A relaxing long weekend is almost here, and the Red Sox beat the Yankees last night. Let's take that momentum into the weekend with another Red Sox Mentoring Challenge program highlight, South Boston T.E.A.M. (Together Engaging Adolescents through Mentoring).
Bo Nicholson is the program coordinator of the T.E.A.M. program. [caption id="attachment_294" align="alignleft" width="300" caption="Bo, left, and mentor Suzy from T.E.A.M."][/caption]
MMP: Tell us a little bit about your mentoring program and your role.
Bo: T.E.A.M., Together Engaging Adolescents through Mentoring, pairs youth from South Boston with caring, energetic adults who serve as supports, friends and guides. Our mentors are adults (22+) from all over the Greater Boston area who represent a wide variety of fields, talents and interests, and who make a decision to partner with a young person who could use a friend.
My name is Bo Nicholson, and I am the program coordinator of the T.E.A.M. program. I am responsible for all aspects of the program, including recruitment, screening, training, matching, and providing match support and supervision to our program participants. I also work closely with parents and caregivers, and provide case management and/or referrals to families on an as-needed basis.
MMP: Why do you feel mentoring is important?
Bo: Mentoring is proven to foster increased self-esteem, school attachment and the ability to make positive life choices. Having a positive relationship with an adult outside the family also serves as a protective factor against high-risk behavior like early substance use, violence and dropping out of school. In short, good mentoring is incredibly powerful, and can help young people successfully navigate through some of the difficult issues that they are faced with during critical adolescent years.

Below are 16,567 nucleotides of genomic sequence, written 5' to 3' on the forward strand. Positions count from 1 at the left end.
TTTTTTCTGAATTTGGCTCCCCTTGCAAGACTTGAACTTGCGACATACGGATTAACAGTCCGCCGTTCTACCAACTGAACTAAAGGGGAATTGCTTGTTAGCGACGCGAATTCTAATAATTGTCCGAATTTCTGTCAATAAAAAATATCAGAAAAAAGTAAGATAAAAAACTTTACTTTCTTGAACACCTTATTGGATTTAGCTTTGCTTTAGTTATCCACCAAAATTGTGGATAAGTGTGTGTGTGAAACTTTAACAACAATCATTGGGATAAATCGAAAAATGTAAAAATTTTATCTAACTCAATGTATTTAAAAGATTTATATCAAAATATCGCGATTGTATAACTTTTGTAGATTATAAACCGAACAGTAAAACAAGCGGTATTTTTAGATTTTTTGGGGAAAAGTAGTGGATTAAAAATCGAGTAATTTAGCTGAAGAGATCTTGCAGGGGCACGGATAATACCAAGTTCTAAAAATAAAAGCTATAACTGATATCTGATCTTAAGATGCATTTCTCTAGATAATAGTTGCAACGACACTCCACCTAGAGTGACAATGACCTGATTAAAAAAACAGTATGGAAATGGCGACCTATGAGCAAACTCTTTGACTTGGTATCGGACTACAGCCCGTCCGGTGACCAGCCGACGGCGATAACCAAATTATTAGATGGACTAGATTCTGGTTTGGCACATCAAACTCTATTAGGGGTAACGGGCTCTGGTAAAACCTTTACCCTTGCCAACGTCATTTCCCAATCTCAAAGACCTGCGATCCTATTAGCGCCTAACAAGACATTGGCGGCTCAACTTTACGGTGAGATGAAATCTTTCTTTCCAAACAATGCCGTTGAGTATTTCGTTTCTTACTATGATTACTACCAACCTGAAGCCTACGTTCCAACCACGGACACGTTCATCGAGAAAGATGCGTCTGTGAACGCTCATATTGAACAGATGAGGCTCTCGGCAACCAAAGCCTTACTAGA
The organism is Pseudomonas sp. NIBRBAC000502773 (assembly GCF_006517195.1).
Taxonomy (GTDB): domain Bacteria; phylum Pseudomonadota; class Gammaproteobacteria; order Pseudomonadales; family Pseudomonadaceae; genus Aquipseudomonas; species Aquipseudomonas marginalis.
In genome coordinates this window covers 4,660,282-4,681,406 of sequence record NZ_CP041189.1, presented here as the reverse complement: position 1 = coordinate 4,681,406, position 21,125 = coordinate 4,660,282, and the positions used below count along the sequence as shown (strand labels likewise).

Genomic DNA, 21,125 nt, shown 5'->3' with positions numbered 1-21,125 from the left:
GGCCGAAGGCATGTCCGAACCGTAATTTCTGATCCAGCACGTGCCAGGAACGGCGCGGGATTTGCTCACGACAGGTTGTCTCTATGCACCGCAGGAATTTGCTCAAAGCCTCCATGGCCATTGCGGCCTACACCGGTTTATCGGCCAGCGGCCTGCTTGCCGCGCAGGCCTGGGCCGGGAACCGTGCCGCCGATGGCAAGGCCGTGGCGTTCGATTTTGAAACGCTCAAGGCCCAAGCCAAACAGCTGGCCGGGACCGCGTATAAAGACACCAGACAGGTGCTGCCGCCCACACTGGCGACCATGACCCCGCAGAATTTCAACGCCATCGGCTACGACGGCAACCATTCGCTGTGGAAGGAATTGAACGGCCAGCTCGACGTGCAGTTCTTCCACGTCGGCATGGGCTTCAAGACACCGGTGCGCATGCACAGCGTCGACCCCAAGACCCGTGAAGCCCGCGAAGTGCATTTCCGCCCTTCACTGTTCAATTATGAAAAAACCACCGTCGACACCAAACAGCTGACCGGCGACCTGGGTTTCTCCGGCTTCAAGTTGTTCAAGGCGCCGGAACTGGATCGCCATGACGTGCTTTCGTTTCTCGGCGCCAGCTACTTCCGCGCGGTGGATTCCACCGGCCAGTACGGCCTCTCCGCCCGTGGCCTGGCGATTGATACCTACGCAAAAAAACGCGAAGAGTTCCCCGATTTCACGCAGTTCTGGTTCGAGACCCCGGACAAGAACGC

MMP: Your program is participating in this year’s Red Sox Mentoring Challenge, an initiative designed to recruit more caring Massachusetts adults as mentors. Which Red Sox player do you think is the best mentor on the team?
Bo: While many Red Sox players would make great mentors to youth in Massachusetts, our program would have to say that David Ortiz would make the best mentor. This is true because Ortiz has been around the team for so long and has demonstrated his ability to be consistent and reliable to his teammates. He also has a strong interest in community service and helping others, and has shown this interest by participating in several charity events.
MMP: If you have personally been a mentor, tell us what that experience has been like.
Bo: While I have recently made the decision to apply to become a formal mentor, I have not yet completed the screening/matching process with the organization.
However, as an individual in the program coordinator role, I believe that the most important thing that people should know before deciding to become a mentor is that this is a commitment not to be taken lightly. Mentoring takes patience, flexibility, empathy, energy, and compassion. The hard work that is put in does pay off, however, in ways that a mentor might not even realize until years down the road.
MMP: How can people learn more about mentoring opportunities with your organization?
Bo: Prospective mentors can feel free to visit our web site to learn more about T.E.A.M. and fill out an application at http://www.ccab.org/youthteam.html. Questions can be directed to the program coordinator, Bo-Stacey Nicholson, at 617.464.8578.